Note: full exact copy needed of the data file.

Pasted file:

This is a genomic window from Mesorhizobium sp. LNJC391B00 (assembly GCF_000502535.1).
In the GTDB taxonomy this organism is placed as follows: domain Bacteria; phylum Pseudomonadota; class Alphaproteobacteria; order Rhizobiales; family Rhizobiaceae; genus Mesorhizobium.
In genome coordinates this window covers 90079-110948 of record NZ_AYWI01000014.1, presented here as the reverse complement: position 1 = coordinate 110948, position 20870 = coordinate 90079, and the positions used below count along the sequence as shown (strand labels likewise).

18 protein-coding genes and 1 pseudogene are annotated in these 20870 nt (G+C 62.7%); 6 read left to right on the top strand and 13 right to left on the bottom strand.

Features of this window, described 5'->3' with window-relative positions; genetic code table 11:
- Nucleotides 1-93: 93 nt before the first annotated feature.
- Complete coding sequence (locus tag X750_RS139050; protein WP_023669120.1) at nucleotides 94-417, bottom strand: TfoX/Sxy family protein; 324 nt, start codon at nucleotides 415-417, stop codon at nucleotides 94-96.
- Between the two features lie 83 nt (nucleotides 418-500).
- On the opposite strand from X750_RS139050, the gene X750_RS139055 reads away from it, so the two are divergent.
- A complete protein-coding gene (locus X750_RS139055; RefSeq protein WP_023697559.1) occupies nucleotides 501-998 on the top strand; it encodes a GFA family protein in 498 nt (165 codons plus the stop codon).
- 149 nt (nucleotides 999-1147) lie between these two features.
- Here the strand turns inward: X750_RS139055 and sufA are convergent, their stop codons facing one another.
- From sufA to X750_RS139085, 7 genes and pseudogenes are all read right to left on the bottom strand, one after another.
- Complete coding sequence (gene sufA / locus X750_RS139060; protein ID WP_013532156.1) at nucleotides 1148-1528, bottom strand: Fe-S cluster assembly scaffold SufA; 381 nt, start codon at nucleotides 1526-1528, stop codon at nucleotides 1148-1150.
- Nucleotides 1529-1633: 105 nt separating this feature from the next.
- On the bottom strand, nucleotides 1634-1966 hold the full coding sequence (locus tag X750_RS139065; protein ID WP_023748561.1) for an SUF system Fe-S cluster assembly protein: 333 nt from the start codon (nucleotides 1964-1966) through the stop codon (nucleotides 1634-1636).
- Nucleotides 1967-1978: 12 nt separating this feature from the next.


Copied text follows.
This is a genomic window from Mesorhizobium sp. LNJC391B00 (assembly GCF_000502535.1).
In the GTDB taxonomy this organism is placed as follows: domain Bacteria; phylum Pseudomonadota; class Alphaproteobacteria; order Rhizobiales; family Rhizobiaceae; genus Mesorhizobium.
In genome coordinates this window covers 90079-110948 of record NZ_AYWI01000014.1, presented here as the reverse complement: position 1 = coordinate 110948, position 20870 = coordinate 90079, and the positions used below count along the sequence as shown (strand labels likewise).

18 protein-coding genes and 1 pseudogene are annotated in these 20870 nt (G+C 62.7%); 6 read left to right on the top strand and 13 right to left on the bottom strand.

Features of this window, described 5'->3' with window-relative positions; genetic code table 11:
- Nucleotides 1-93: 93 nt before the first annotated feature.
- Complete coding sequence (locus tag X750_RS139050; protein WP_023669120.1) at nucleotides 94-417, bottom strand: TfoX/Sxy family protein; 324 nt, start codon at nucleotides 415-417, stop codon at nucleotides 94-96.
- Between the two features lie 83 nt (nucleotides 418-500).
- On the opposite strand from X750_RS139050, the gene X750_RS139055 reads away from it, so the two are divergent.
- A complete protein-coding gene (locus X750_RS139055; RefSeq protein WP_023697559.1) occupies nucleotides 501-998 on the top strand; it encodes a GFA family protein in 498 nt (165 codons plus the stop codon).
- 149 nt (nucleotides 999-1147) lie between these two features.
- Here the strand turns inward: X750_RS139055 and sufA are convergent, their stop codons facing one another.
- From sufA to X750_RS139085, 7 genes and pseudogenes are all read right to left on the bottom strand, one after another.
- Complete coding sequence (gene sufA / locus X750_RS139060; protein ID WP_013532156.1) at nucleotides 1148-1528, bottom strand: Fe-S cluster assembly scaffold SufA; 381 nt, start codon at nucleotides 1526-1528, stop codon at nucleotides 1148-1150.
- Nucleotides 1529-1633: 105 nt separating this feature from the next.
- On the bottom strand, nucleotides 1634-1966 hold the full coding sequence (locus tag X750_RS139065; protein ID WP_023748561.1) for an SUF system Fe-S cluster assembly protein: 333 nt from the start codon (nucleotides 1964-1966) through the stop codon (nucleotides 1634-1636).
- Nucleotides 1967-1978: 12 nt separating this feature from the next.